You know far more people than you might imagine. Years ago, an article in The New York Times found the average American knows about 600 people. Hold that thought for a moment. We approach people for business all the time. Wouldn’t it be great if they actively told your story and sent prospects in your direction? Here are some strategies to help make that happen.
The agent and the $10 bottle of wine
Before considering your strategies, it’s important to understand the mindset you want to create. Let’s assume you are a wine fan. You specifically like Cabernet, a famous red varietal. You have some favorites, costing $50 or $75 per bottle. One day, you discover a new wine at your local wine shop. It tastes just as good as the more expensive bottles, but only costs $10. Would you tell your wine-loving friends? Some readers might say “No,” but the majority of wine fans say, “Yes, of course I would tell them!”
Why would you tell them? The reasons come easily: “It’s a great find.” “I love it and they will love it too.” “They will feel I’m doing them a favor.” “I’m sharing something good.”
That’s the mindset you want friends to have when considering you in your professional capacity.
Strategy 1: Overcoming referral reluctance
You help people in many ways. You sell insurance. You might also offer financial planning or help clients manage their investments. You are much more than an insurance agent.
When we think about referrals, it’s often in the context of finding fresh money. We ask our friends and clients to be on the lookout for people with a recent cash event. We want prospects who inherited money, sold a business or received a big bonus. There are two problems present: First, this doesn’t happen as often as we imagine. Second is the liability issue. Imagine the following: Friend A recommends Friend B to the financial advisor. The advisor helps them invest their money. Something goes horribly wrong, and Friend B loses a lot. Friend B decides to sue the advisor and their firm. Their lawyer asks: “How did you find this advisor?” Friend A is mentioned. Now Friend A is named in the lawsuit because they introduced the two parties. This potential liability can scare clients away from referring.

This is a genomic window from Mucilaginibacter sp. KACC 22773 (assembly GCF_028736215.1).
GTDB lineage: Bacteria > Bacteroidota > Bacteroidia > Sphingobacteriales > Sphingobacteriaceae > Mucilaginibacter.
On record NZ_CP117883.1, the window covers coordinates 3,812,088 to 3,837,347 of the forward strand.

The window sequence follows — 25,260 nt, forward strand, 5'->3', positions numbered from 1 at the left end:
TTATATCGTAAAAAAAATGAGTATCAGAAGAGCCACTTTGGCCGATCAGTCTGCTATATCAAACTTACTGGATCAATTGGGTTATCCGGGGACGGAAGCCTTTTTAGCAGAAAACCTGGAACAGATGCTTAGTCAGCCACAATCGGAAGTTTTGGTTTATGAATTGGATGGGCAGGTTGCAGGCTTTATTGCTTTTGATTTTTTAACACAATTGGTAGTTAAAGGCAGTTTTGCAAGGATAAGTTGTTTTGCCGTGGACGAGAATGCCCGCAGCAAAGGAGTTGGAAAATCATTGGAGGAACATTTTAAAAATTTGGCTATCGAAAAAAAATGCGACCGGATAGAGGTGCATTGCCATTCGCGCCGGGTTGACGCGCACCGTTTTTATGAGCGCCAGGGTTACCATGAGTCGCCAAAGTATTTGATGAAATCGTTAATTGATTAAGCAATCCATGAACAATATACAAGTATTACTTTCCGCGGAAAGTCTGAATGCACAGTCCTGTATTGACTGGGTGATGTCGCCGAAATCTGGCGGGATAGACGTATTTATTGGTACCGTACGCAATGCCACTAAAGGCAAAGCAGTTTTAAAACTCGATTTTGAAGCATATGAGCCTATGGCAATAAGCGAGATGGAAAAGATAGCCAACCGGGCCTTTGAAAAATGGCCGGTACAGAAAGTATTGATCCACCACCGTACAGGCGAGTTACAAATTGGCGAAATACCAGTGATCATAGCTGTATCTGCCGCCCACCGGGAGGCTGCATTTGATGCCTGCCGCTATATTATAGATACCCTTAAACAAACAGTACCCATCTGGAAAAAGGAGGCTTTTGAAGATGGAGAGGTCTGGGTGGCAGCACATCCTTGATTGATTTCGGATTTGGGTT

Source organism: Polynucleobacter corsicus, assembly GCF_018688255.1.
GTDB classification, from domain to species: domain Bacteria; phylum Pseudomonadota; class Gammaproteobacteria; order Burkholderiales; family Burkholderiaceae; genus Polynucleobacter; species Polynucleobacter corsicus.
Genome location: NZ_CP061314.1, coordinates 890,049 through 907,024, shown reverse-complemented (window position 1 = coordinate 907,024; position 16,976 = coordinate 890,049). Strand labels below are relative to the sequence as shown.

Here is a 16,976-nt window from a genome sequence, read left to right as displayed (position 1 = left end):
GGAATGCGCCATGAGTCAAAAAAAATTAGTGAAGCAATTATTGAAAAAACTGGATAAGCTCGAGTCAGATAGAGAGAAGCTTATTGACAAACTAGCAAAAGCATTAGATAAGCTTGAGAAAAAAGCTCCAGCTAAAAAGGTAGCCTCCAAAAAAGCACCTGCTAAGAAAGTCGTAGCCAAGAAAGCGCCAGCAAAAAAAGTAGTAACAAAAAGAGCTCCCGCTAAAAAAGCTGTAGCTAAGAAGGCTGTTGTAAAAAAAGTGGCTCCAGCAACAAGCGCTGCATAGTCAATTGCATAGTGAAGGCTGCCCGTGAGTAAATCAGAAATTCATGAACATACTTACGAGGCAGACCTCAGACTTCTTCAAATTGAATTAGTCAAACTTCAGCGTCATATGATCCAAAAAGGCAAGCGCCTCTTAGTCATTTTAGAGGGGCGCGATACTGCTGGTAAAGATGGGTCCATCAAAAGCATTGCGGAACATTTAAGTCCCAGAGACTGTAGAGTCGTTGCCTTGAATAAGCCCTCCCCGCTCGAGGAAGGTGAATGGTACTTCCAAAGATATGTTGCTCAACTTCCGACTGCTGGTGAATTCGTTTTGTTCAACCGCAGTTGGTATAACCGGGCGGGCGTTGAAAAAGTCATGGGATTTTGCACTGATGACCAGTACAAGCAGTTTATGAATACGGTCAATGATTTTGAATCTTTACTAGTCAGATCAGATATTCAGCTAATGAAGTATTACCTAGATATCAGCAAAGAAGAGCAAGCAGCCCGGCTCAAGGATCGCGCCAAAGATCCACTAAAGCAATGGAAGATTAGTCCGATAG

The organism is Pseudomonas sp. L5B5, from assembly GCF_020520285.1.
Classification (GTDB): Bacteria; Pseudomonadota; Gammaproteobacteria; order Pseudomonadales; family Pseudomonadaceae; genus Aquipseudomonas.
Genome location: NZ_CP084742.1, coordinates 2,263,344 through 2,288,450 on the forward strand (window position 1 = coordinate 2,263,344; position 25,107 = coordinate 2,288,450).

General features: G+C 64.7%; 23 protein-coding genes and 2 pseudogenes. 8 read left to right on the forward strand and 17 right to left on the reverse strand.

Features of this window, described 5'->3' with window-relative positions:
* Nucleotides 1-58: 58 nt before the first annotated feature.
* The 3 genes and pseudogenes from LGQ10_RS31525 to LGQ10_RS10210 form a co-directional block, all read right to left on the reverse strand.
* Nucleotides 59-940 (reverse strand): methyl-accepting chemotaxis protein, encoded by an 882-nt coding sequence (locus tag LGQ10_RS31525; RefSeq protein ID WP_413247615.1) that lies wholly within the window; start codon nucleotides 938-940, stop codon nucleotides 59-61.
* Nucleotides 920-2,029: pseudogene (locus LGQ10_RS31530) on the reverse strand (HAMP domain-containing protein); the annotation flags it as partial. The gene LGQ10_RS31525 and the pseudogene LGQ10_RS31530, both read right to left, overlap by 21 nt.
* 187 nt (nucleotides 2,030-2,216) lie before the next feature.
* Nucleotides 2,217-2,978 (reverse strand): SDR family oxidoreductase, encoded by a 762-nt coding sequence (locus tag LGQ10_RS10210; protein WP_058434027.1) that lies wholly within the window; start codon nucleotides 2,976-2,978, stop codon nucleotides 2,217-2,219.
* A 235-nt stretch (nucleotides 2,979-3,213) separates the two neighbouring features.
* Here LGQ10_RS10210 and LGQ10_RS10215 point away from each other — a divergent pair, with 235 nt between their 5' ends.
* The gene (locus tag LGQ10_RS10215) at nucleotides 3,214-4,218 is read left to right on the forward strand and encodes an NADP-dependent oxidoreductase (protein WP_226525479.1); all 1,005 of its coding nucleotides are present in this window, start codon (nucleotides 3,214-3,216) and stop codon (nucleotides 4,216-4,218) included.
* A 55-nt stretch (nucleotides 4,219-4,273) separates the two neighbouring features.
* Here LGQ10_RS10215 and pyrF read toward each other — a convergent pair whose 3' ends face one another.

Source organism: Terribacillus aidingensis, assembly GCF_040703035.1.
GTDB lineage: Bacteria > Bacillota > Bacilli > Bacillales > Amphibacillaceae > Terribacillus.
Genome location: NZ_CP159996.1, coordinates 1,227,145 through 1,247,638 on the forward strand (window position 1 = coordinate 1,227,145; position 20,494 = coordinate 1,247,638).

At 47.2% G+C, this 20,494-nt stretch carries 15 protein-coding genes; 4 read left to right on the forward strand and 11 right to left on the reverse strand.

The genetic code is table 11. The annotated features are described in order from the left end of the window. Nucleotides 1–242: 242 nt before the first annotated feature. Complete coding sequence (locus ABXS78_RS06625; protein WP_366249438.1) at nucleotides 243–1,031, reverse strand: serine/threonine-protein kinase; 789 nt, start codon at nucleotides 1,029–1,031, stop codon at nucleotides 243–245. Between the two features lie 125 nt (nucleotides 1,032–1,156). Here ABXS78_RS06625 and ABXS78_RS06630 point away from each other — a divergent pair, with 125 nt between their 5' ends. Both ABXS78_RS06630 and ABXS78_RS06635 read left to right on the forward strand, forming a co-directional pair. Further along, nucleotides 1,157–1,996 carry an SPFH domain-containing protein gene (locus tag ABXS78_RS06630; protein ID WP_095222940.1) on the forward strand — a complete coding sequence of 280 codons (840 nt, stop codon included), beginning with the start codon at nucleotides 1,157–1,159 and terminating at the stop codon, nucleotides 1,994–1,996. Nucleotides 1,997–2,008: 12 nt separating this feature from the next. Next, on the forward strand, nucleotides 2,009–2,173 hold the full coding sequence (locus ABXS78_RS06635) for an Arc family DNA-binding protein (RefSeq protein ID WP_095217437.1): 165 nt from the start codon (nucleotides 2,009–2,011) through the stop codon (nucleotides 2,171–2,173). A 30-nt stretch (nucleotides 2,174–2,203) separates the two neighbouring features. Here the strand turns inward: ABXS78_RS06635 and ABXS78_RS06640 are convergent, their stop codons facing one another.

Time for a new strategy. Ditch the “Who do you know with fresh money?” approach. Get clients looking for people with a problem. There are plenty of them! What do people with a problem do? They moan and complain to their friends. They say: “My advisor never calls” or “I’m losing so much money in the stock market.”
When someone is in pain, it’s human nature to want to step in and try to help relieve it. It’s easy for them to say: “Your advisor never calls? You should talk with my financial advisor. I bet she would return your call.” Similar to recommending the $10 bottle of wine, they feel they are doing the other person a favor by bringing up your name.
Here’s the best part: If the friend continues to complain, they can say: “Didn’t you call my advisor? I thought you were going to do that!”